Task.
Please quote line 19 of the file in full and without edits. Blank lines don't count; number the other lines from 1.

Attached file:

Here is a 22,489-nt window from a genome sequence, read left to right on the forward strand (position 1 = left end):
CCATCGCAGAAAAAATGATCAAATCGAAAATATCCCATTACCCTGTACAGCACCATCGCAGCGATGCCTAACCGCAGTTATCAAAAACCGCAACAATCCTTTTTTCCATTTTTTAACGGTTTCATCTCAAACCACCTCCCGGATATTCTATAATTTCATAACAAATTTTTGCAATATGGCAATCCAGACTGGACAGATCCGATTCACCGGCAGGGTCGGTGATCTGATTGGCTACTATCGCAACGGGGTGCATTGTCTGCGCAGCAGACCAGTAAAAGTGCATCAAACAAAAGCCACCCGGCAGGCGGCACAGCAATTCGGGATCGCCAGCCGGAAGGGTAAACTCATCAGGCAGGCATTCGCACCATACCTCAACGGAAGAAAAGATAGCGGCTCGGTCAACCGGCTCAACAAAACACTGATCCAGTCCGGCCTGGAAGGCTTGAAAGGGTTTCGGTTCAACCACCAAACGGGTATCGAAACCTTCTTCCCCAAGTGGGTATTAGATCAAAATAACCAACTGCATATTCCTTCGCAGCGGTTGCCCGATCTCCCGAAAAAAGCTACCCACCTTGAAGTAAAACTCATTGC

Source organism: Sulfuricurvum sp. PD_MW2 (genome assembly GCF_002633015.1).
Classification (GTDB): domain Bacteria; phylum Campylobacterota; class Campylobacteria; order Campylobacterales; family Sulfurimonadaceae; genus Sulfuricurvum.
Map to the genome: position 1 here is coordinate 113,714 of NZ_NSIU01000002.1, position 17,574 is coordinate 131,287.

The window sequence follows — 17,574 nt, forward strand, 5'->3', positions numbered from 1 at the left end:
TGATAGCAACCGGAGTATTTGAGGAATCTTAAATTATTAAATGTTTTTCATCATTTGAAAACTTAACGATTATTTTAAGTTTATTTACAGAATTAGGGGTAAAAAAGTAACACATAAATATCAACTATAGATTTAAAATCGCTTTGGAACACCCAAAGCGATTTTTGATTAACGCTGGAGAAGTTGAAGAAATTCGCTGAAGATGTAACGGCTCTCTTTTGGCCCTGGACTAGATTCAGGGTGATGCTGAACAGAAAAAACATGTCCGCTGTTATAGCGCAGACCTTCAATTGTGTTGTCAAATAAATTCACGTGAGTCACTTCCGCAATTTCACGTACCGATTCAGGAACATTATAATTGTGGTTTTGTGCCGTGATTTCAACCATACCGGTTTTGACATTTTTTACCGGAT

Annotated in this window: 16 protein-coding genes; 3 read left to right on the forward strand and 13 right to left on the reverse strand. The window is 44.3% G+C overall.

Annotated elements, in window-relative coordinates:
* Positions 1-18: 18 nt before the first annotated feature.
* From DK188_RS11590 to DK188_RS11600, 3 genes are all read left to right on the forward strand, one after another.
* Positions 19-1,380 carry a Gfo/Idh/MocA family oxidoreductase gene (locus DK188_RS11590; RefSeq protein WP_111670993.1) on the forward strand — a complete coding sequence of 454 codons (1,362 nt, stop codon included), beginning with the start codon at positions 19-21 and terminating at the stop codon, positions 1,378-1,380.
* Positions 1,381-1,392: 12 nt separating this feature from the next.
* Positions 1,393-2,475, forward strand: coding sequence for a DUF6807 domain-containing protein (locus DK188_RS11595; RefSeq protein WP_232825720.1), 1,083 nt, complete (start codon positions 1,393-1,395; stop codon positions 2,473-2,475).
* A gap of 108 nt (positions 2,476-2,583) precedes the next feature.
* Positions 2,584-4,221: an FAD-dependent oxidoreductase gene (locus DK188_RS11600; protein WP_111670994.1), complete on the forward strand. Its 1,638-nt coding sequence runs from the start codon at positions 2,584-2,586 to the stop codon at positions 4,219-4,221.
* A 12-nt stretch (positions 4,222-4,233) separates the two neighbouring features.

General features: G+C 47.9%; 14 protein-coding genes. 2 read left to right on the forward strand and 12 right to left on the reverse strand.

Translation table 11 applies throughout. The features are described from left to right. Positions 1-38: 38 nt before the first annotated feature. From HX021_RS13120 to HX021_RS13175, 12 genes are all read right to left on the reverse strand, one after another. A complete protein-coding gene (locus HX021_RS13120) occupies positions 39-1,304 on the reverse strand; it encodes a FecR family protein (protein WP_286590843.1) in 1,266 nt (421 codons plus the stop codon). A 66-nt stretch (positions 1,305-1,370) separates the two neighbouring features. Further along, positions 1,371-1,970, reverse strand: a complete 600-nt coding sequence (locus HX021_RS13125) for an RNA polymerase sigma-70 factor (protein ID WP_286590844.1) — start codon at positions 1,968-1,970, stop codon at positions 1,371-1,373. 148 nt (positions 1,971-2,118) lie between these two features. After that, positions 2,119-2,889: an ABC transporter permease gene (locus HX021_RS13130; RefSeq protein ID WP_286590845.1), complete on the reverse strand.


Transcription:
Translation table 11 applies throughout. The features are described from left to right. Positions 1-38: 38 nt before the first annotated feature. From HX021_RS13120 to HX021_RS13175, 12 genes are all read right to left on the reverse strand, one after another. A complete protein-coding gene (locus HX021_RS13120) occupies positions 39-1,304 on the reverse strand; it encodes a FecR family protein (protein WP_286590843.1) in 1,266 nt (421 codons plus the stop codon). A 66-nt stretch (positions 1,305-1,370) separates the two neighbouring features. Further along, positions 1,371-1,970, reverse strand: a complete 600-nt coding sequence (locus HX021_RS13125) for an RNA polymerase sigma-70 factor (protein ID WP_286590844.1) — start codon at positions 1,968-1,970, stop codon at positions 1,371-1,373. 148 nt (positions 1,971-2,118) lie between these two features. After that, positions 2,119-2,889: an ABC transporter permease gene (locus HX021_RS13130; RefSeq protein ID WP_286590845.1), complete on the reverse strand.